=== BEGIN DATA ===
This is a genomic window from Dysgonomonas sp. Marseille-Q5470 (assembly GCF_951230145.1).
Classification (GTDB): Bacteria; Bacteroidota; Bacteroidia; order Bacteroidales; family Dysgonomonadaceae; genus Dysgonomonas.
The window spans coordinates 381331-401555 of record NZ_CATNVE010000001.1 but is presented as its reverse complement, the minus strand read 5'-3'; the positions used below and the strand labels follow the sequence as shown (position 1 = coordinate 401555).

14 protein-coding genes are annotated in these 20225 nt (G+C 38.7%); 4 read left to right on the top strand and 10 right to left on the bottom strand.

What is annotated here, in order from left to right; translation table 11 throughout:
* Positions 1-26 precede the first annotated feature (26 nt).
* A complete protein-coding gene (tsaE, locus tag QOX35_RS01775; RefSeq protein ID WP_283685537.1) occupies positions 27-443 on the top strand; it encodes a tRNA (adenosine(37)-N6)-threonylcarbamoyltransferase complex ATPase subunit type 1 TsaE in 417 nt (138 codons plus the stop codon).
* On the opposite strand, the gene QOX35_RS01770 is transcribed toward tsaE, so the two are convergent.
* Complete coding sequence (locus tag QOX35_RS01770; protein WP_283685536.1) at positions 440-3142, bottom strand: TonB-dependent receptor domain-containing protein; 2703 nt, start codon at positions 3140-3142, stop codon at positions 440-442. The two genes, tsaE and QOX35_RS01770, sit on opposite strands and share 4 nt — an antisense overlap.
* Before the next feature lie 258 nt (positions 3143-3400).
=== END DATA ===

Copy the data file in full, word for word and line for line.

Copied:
This is a genomic window from Dysgonomonas sp. Marseille-Q5470 (assembly GCF_951230145.1).
Classification (GTDB): Bacteria; Bacteroidota; Bacteroidia; order Bacteroidales; family Dysgonomonadaceae; genus Dysgonomonas.
The window spans coordinates 381331-401555 of record NZ_CATNVE010000001.1 but is presented as its reverse complement, the minus strand read 5'-3'; the positions used below and the strand labels follow the sequence as shown (position 1 = coordinate 401555).

14 protein-coding genes are annotated in these 20225 nt (G+C 38.7%); 4 read left to right on the top strand and 10 right to left on the bottom strand.

What is annotated here, in order from left to right; translation table 11 throughout:
* Positions 1-26 precede the first annotated feature (26 nt).
* A complete protein-coding gene (tsaE, locus tag QOX35_RS01775; RefSeq protein ID WP_283685537.1) occupies positions 27-443 on the top strand; it encodes a tRNA (adenosine(37)-N6)-threonylcarbamoyltransferase complex ATPase subunit type 1 TsaE in 417 nt (138 codons plus the stop codon).
* On the opposite strand, the gene QOX35_RS01770 is transcribed toward tsaE, so the two are convergent.
* Complete coding sequence (locus tag QOX35_RS01770; protein WP_283685536.1) at positions 440-3142, bottom strand: TonB-dependent receptor domain-containing protein; 2703 nt, start codon at positions 3140-3142, stop codon at positions 440-442. The two genes, tsaE and QOX35_RS01770, sit on opposite strands and share 4 nt — an antisense overlap.
* Before the next feature lie 258 nt (positions 3143-3400).